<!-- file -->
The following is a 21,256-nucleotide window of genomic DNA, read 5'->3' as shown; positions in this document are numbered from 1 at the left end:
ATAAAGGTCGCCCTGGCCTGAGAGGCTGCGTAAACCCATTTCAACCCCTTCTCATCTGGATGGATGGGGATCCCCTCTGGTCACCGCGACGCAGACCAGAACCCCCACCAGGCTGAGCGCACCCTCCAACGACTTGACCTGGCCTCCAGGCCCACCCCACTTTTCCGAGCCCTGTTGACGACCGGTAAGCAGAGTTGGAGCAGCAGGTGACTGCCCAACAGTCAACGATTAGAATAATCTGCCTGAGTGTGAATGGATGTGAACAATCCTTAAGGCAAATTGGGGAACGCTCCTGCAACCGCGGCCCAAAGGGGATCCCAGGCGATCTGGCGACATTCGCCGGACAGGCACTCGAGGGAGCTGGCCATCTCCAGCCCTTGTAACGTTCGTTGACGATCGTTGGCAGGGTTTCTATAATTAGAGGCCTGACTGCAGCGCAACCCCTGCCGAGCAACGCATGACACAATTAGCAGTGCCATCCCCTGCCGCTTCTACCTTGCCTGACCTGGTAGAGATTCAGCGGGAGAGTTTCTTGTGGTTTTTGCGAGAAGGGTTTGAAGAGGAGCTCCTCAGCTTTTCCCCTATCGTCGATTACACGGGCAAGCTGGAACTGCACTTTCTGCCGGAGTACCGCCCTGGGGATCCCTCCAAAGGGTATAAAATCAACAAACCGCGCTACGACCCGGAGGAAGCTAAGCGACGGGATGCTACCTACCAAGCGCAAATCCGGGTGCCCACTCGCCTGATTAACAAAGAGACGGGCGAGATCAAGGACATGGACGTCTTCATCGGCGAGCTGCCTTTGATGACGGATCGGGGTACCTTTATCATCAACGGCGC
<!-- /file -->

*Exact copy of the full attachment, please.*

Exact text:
The following is a 21,256-nucleotide window of genomic DNA, read 5'->3' as shown; positions in this document are numbered from 1 at the left end:
ATAAAGGTCGCCCTGGCCTGAGAGGCTGCGTAAACCCATTTCAACCCCTTCTCATCTGGATGGATGGGGATCCCCTCTGGTCACCGCGACGCAGACCAGAACCCCCACCAGGCTGAGCGCACCCTCCAACGACTTGACCTGGCCTCCAGGCCCACCCCACTTTTCCGAGCCCTGTTGACGACCGGTAAGCAGAGTTGGAGCAGCAGGTGACTGCCCAACAGTCAACGATTAGAATAATCTGCCTGAGTGTGAATGGATGTGAACAATCCTTAAGGCAAATTGGGGAACGCTCCTGCAACCGCGGCCCAAAGGGGATCCCAGGCGATCTGGCGACATTCGCCGGACAGGCACTCGAGGGAGCTGGCCATCTCCAGCCCTTGTAACGTTCGTTGACGATCGTTGGCAGGGTTTCTATAATTAGAGGCCTGACTGCAGCGCAACCCCTGCCGAGCAACGCATGACACAATTAGCAGTGCCATCCCCTGCCGCTTCTACCTTGCCTGACCTGGTAGAGATTCAGCGGGAGAGTTTCTTGTGGTTTTTGCGAGAAGGGTTTGAAGAGGAGCTCCTCAGCTTTTCCCCTATCGTCGATTACACGGGCAAGCTGGAACTGCACTTTCTGCCGGAGTACCGCCCTGGGGATCCCTCCAAAGGGTATAAAATCAACAAACCGCGCTACGACCCGGAGGAAGCTAAGCGACGGGATGCTACCTACCAAGCGCAAATCCGGGTGCCCACTCGCCTGATTAACAAAGAGACGGGCGAGATCAAGGACATGGACGTCTTCATCGGCGAGCTGCCTTTGATGACGGATCGGGGTACCTTTATCATCAACGGCGC